* * * *
ON TRUE HAPPINESS.
The desire of happiness in general is so natural to us, that all the
world are in pursuit of it; all have this one end in view, though they
take such different methods to attain it, and are so much divided in
their notions of it.
Evil, as evil, can never be chosen; and, though evil is often the effect
of our own choice, yet we never desire it, but under the appearance of
an imaginary good.
Many things we indulge ourselves in may be considered by us as evils,
and yet be desirable; but then they are only considered as evils in
their effects and consequences, not as evils at present, and attended
with immediate misery.
Reason represents things to us not only as they are at present, but as
they are in their whole nature and tendency; passion only regards them
in the former light. When this governs us, we are regardless of the
future, and are only affected with the present. It is impossible ever to
enjoy ourselves rightly, if our conduct be not such as to preserve the
harmony and order of our faculties, and the original frame and
constitution of our minds; all true happiness, as all that is truly
beautiful, can only result from order.
While there is a conflict between the two principles of passion and
reason, we must be miserable in proportion to the struggle; and when the
victory is gained, and reason so far subdued as seldom to trouble us
with its remonstrances, the happiness we have then is not the happiness
of our rational nature, but the happiness only of the inferior and
sensual part of us, and, consequently, a very low and imperfect
happiness to what the other would have afforded us.
If we reflect upon any one passion and disposition of mind, abstract
from virtue, we shall soon see the disconnexion between that and true,
solid happiness. It is of the very essence, for instance, of envy to be
uneasy and disquieted. Pride meets with provocations and disturbances
upon almost every occasion. Covetousness is ever attended with
solicitude and anxiety. Ambition has its disappointments to sour us, but
never the good fortune to satisfy us; its appetite grows the keener by
indulgence, and all we can gratify it with at present serves but the
more to inflame its insatiable desires.
The passions, by being too much conversant with earthly objects, can
never fix in us a proper
John Pringle.Page 42
Yet I ought to have charity for these unhappy people, when I consider that, with all this wisdom of which I am boasting, there are certain things in the world so tempting, for example, the apples of King John, which, happily, are not to be bought; for if they were put to sale by auction, I might very easily be led to ruin myself in the purchase, and find that I had once more given too much for the _whistle_.Page 47
 Truth is brighter than light.Page 61
Two of our young hunters, having killed a deer, made a fire in the woods to broil some parts of it.Page 62
They did so, and, to their surprise, found plants they had never seen before, but which, from that ancient time, have been constantly cultivated among us, to our great advantage.Page 75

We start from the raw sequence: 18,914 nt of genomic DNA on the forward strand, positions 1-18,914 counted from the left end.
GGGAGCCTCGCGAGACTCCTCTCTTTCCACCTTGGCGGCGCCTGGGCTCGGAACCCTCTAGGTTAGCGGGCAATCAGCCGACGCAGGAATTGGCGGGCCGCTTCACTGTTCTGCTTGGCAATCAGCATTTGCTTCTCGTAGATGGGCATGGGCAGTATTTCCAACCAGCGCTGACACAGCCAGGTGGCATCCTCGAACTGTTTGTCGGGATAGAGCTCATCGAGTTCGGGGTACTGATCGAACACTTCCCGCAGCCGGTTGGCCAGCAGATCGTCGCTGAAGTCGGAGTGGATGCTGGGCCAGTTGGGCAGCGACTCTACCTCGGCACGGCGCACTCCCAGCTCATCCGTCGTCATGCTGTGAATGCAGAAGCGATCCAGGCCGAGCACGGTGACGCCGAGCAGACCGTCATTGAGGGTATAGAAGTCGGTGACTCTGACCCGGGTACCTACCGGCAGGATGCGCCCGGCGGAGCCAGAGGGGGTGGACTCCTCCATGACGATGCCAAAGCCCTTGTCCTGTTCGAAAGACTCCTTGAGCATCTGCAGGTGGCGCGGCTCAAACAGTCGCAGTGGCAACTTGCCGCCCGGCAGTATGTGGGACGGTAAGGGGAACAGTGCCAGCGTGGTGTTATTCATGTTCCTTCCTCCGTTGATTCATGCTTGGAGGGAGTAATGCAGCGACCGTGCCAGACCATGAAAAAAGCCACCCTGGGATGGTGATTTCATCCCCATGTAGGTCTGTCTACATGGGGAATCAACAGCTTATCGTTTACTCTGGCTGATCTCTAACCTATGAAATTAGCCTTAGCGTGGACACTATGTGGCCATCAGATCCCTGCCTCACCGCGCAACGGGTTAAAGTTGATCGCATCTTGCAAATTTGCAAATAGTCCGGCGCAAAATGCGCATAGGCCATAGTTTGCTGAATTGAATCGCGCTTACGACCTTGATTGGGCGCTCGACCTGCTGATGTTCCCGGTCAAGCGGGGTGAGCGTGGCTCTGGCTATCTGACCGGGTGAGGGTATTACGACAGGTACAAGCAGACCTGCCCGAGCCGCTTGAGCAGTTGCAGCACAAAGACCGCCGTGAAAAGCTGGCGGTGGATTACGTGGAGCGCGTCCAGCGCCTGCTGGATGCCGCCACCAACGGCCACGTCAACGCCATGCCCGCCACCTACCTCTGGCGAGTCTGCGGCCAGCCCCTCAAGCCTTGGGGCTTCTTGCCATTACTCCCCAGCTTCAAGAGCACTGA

The husband gone, the ceremony begins.Page 79
It is from this circumstance that a Philadelphian may be known anywhere by his gait.Page 101
" * * * * * "_Lord Kames.Page 105
Pennsylvania Assembly has made such a law; New-York Assembly has refused to do it; and now all the talk here is, of sending a force to compel them.Page 131
Near the river-side I saw what I took to be a pleasant green meadow, in the middle of which was a large shady tree, where it struck my fancy I could sit and read (having a book in my pocket), and pass the time agreeably till the tide turned; I therefore prevailed with the captain to put me ashore.Page 158
He has associated to himself a very skilful English farmer, lately arrived here, who is to instruct him in the business, and partakes for a term of the profits; so that there is a great apparent probability of their success.Page 177
I therefore imagined that the internal parts might be a fluid more dense, and of greater specific gravity than any of the solids we are acquainted with, which therefore might swim in or upon that fluid.Page 190
cold bodies in cold ground; there only wants a sufficient quantity of this mixture to produce a true Aetna.Page 192
rumbling noise like that of thunder.Page 193
While organized bodies, animal or vegetable, are augmenting in growth, or are supplying their continual waste, is not this done by attracting and consolidating this fluid called fire, so as to form of it a part of their substance? And is it not a separation of the parts of such substance, which, dissolving its solid state, sets that subtile fluid at liberty, when it again makes its appearance as fire? For the power of man relative to matter seems limited to the separating or mixing the various kinds of it, or changing its form and appearance by different compositions.Page 198
Thus the pointed rod either prevents the stroke from the cloud, or, if a stroke is made, conducts it to the earth with safety to the building.Page 202
Thus the sun, shining on a morning fog, dissipates it; clouds are seen to waste in a sunshiny day.Page 214
1 Fig.Page 220
If part of this due proportion of fire be conducted away, by means of a contact with other bodies, as air, water, or metals, the parts of our skin and flesh that come into such contact first draw more near together than is agreeable, and give that sensation which we call cold; and if too much be conveyed away, the body stiffens, the blood ceases to flow, and death ensues.Page 246
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